The Indonesian-Chinese community in Tanjung Balai municipality in North Sumatra has protested against the administration’s plan to dismantle a statute of Buddha on top of the Tri Ratna Temple.
Mayor Sutrisno Hadi has ordered that the statue be removed, claiming that this was called for by public pressures.
However, many suspect his policy is permeated with political motives.
For Buddhists, the mayor’s position is symptomatic of those who seek to ignore or put aside their faith and a threat to the principle of unity in diversity.
W. Lie, from the Indonesian-Chinese community, said he was shocked to learn that the decision had been taken based on a joint agreement by officials and religious leaders, including the Buddhist community.
Lie acknowledged Buddhist representatives were involved in the joint agreement, but said their involvement was not based on their real wishes. According to Lie, temple leader Suwanto Saima was forced to sign the agreement under pressure.
”Unfortunately, we did not have the opportunity to ask who had intimidated him because he was hit by a pedicab from behind and died a week later,” Lie told The Jakarta Post on Tuesday.
Lie said that despite this agreement, the Buddhist community in Tanjung Balai did not agree that the statue be taken down, two years after it was put on top of the temple.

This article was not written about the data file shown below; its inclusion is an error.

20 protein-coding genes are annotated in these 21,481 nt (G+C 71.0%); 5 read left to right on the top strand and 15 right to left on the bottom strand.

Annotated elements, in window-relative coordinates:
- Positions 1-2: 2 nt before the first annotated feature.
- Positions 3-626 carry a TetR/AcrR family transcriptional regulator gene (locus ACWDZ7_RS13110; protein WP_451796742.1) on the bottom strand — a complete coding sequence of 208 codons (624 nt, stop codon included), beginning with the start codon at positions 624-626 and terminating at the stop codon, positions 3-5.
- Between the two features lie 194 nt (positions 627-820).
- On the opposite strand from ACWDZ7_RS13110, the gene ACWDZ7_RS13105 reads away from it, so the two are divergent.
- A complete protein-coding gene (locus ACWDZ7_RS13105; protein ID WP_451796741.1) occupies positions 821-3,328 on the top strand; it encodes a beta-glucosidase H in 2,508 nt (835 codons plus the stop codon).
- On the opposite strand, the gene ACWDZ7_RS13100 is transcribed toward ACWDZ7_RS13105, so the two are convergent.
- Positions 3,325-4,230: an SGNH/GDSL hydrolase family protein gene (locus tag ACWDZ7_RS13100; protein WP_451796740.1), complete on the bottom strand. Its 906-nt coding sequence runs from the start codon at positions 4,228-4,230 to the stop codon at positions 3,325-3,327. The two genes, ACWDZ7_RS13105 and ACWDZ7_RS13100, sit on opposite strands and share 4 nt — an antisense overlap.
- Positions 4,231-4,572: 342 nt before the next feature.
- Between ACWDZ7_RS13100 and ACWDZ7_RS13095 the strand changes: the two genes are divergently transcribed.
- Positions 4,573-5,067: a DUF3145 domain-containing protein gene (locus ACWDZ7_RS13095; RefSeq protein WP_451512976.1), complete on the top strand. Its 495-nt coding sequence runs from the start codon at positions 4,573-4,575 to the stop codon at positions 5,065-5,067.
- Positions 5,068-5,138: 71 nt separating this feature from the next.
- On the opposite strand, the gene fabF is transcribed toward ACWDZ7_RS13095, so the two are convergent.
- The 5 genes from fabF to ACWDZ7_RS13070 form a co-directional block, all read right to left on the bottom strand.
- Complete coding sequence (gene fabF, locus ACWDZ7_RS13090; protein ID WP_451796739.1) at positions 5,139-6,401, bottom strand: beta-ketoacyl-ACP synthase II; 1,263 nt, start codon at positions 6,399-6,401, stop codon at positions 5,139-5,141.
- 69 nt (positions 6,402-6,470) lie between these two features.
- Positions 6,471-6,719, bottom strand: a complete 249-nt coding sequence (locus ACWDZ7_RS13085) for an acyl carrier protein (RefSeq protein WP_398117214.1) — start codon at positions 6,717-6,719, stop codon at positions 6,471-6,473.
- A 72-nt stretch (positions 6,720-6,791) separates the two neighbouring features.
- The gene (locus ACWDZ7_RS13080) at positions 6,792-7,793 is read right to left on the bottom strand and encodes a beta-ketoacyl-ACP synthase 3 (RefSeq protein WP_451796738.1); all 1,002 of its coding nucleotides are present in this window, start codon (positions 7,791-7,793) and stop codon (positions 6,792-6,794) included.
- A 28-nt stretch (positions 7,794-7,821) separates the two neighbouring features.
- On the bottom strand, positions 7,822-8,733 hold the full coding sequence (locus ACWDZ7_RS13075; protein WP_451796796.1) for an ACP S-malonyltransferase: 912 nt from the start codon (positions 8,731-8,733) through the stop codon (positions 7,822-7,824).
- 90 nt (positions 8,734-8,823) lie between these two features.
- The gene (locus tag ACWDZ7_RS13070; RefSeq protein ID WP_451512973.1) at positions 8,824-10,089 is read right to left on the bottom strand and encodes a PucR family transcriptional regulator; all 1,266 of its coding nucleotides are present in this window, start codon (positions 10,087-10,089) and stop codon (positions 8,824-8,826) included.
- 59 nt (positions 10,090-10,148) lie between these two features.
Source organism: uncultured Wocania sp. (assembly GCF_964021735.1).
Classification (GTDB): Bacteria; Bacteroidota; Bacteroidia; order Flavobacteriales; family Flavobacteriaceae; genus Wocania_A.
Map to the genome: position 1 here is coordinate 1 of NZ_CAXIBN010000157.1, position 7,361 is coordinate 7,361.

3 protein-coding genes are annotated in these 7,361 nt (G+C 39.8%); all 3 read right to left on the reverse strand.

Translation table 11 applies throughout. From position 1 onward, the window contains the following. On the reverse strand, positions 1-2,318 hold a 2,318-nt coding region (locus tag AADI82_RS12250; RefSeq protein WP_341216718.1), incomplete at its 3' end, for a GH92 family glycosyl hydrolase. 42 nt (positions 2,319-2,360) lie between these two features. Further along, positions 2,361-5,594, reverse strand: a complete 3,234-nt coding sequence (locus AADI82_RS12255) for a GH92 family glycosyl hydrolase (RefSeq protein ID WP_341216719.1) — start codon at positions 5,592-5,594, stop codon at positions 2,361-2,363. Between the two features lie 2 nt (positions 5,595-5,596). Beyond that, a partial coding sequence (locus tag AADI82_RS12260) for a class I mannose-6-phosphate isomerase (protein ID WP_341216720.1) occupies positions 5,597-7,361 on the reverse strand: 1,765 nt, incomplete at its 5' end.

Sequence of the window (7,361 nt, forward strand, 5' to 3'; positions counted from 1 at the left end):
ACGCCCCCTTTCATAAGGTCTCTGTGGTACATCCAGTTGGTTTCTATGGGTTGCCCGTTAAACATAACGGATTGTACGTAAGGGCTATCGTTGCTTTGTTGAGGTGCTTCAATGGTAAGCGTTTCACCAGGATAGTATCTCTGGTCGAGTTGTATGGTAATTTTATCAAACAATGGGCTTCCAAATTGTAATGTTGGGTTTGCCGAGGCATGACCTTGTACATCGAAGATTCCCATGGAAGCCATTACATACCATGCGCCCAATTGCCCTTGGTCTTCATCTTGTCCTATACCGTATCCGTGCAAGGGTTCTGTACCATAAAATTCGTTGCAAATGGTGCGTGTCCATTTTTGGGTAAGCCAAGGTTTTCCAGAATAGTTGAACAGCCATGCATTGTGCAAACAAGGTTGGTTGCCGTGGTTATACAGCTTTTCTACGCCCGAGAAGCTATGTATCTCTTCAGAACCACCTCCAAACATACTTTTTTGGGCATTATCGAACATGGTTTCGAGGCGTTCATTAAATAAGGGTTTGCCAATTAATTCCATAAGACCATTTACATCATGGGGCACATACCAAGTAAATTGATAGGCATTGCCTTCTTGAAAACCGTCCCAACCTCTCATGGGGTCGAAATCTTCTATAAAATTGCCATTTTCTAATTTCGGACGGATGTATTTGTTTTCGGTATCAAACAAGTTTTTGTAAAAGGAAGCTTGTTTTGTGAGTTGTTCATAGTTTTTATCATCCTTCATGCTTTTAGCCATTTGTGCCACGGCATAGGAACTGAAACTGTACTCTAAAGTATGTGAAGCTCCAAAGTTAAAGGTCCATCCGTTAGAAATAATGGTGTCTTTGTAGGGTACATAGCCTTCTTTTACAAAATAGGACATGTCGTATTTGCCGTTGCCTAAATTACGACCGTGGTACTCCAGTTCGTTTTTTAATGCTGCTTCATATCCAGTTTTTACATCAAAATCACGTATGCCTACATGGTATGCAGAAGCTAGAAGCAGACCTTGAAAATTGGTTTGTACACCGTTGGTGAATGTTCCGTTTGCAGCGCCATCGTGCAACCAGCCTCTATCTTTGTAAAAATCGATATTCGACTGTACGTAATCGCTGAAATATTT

Lie added that the attempts to remove the statue had hurt the feelings of the Buddhist community.
“We won’t remove the statue. We don’t dare because this involves our faith. If the municipality wants to remove it, they can, because we cannot fight the government,” said Lie, adding the Indonesian-Chinese community of Buddhist faith in Tanjung Balai are currently afraid of provoking trouble for opposing this.
He added the majority of Buddhists in the city opted to keep silent to avoid controversy.
North Sumatra Joint Alliance managing director Veryanto Sitohang expressed concern saying this was linked to municipal elections.
”The mayor’s son is currently vying for the city’s top position. Based on information, he is being pressured by an Islamic organization to remove the statue as a condition of their support for his son’s candidacy as mayor,” Veryanto said.
The municipal election in August featured nine pairs. Based on the results Eka Hadi Sucipto (the mayor’s son)-Afrizal Zulkarnaen and Thamrin Munthe-Rolel Harahap should have gone to the second round but for protests over the elections.
The Constitutional Court on Sept. 29 ordered a rerun in 13 sub-districts because the Eka-Afrizal pair was proven to be involved in vote buying.
The rerun in 13 sub-districts will involve all nine candidate pairs but the election commission has yet to schedule it due to the lack of funds.
When asked about this Mayor Sutrisno said the issue of removing the statute was not linked to elections.
”Removing the statue is purely reflecting public demand and has no connection with politics or the election,” Sutrisno told the Post.
Sutrisno said he had never instructed that the Buddha statue be dismantled following the joint agreement reached in August. He said every party, including the police, military and prosecutor’s office, were present when the agreement was signed.
“In the meeting, the temple caretakers said they were ready to remove the statue and move it to another place. The municipality has never intimidated them,” said Sutrisno.